Horticulture News: The good, bad and ugly of mulching

By Adam Leonberger, Published:

Mulching offers many benefits for landscaping in your yard and gardens.  Some of these include retained moisture, weed control, improved drainage, lower soil temperature, erosion prevention and protection from mowers and trimmers. As they decompose, mulches also release minerals into the soil and leave behind humus, which is good for plants.  

Generally, these organic materials inhibit undesirable microorganisms such as soil borne pathogens that cause diseases of plants. They also stimulate the activity of many types of beneficial microorganisms, including mycorrhizal fungi.

Wet and warm weather can cause mulch to produce some undesirable consequences. The combination of seasonal rains and fresh wood chip or bark mulch can result in the proliferation of nuisance fungi on the mulch surface. Gardeners most often spread mulch in spring and fall, so being aware of these potential problems and how to lessen them is beneficial. 

Harmless or nuisance?

The following information from Dr. John Hartman, extension plant pathologist, will give you clues to some of these fungi you may see in your home landscape. 

Some forms of fungi, like stinkhorns, bird’s nest fungus, earth stars, toadstools and slime molds are unattractive but fairly harmless. Other types, like the shotgun or artillery fungus are truly a nuisance.

The artillery fungus shoots tiny masses of black spores onto nearby surfaces like home siding and cars. When fungus mycelium permeates a thick layer of dry mulch it can block water saturation and cause irrigation problems.  

Hardwood mulches, especially when they are finely ground, contain a large amount of cellulose that decomposes rapidly and leads to nuisance fungi. Composting this type of mulch will result in the growth of competing bacteria and other molds that can inhibit the development of fungi.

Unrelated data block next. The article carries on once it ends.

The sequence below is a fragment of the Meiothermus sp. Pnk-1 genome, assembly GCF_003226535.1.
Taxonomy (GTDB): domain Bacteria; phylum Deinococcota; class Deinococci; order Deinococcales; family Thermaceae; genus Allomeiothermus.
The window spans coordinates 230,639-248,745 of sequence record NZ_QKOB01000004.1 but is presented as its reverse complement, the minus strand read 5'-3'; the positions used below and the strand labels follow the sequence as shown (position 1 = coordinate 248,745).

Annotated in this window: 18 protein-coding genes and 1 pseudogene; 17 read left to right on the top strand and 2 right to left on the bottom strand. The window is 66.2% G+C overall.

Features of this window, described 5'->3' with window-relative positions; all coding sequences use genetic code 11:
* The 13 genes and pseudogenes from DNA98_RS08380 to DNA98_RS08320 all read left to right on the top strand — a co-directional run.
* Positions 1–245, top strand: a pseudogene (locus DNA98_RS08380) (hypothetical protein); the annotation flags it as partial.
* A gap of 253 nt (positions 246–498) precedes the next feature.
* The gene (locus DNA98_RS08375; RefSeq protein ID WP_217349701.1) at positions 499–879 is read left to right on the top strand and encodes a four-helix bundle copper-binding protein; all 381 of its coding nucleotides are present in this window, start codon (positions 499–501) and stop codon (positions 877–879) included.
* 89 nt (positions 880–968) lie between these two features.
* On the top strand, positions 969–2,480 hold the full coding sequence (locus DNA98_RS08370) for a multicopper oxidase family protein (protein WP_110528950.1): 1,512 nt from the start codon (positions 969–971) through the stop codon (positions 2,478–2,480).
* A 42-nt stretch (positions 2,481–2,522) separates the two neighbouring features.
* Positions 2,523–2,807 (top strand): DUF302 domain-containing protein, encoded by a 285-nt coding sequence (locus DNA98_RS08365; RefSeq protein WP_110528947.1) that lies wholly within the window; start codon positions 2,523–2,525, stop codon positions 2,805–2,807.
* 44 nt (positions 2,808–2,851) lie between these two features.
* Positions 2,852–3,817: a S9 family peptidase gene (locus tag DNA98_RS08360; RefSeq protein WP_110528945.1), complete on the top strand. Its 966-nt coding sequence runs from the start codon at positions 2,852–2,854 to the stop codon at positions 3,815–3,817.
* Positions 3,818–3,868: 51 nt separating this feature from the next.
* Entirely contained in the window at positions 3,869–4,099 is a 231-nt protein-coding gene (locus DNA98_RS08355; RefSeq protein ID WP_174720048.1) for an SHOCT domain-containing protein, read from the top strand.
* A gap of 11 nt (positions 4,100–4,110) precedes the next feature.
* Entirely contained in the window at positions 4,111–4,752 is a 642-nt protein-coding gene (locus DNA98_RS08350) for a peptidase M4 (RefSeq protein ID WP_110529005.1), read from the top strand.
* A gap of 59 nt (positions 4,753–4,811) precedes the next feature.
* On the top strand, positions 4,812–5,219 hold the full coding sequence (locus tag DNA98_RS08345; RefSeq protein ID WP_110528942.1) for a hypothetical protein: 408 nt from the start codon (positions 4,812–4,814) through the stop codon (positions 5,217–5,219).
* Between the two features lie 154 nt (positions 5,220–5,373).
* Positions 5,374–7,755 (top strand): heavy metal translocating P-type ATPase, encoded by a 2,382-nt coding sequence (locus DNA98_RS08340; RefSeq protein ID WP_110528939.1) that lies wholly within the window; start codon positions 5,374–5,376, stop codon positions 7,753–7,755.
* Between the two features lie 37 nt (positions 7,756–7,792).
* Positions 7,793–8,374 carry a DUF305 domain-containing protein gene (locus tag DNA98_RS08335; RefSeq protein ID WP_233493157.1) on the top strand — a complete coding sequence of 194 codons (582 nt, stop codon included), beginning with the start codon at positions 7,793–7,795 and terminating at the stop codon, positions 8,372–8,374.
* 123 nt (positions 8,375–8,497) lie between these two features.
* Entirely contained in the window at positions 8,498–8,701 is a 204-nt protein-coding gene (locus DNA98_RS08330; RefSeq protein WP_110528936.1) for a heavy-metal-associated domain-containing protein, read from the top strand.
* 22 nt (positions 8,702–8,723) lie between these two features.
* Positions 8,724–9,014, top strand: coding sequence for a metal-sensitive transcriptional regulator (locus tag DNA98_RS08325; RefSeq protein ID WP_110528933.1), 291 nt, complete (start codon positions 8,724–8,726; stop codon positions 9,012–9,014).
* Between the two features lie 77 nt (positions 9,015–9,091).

How to control fungi

Gardeners who want to avoid unsightly growths on their mulch can purchase composted mulch products. Mulches low in wood content and high in bark content are less vulnerable to fungi.

Finely ground wood products should be avoided unless they are composted first. Fresh wood chips need to be wetted down and have nitrogen fertilizer applied if they don’t contain fresh leaves. Compost this mixture for six weeks before applying to landscaping.  

Sometimes very little can be done to control nuisance fungi other than to spade the mulch into the surface soil layer followed by soaking with water. 

Another option is to remove the mulch and place it in a heap after thorough wetting to allow for self-heating to occur at 110-140 degrees Fahrenheit. This will kill nuisance fungi. If fresh dry mulch is placed on top of mulch colonized by nuisance fungi, the problems may occur again the following year or even earlier. 

Mulch should be applied no more than two inches in depth and should be soaked with water immediately after application to enhance the colonization of beneficial bacteria. Avoid using or purchasing sour mulches with an acrid odor. They are highly acidic and can injure plants.

Photos and additional information can be found on the UKY publication “HO-106 Mulch Myths” at: http://www2.ca.uky.edu/agc/pubs/ho/ho106/ho106.pdf. For details, contact the Franklin County Cooperative Extension Service at 502-695-9035 or email Adam.Leonberger@uky.edu.

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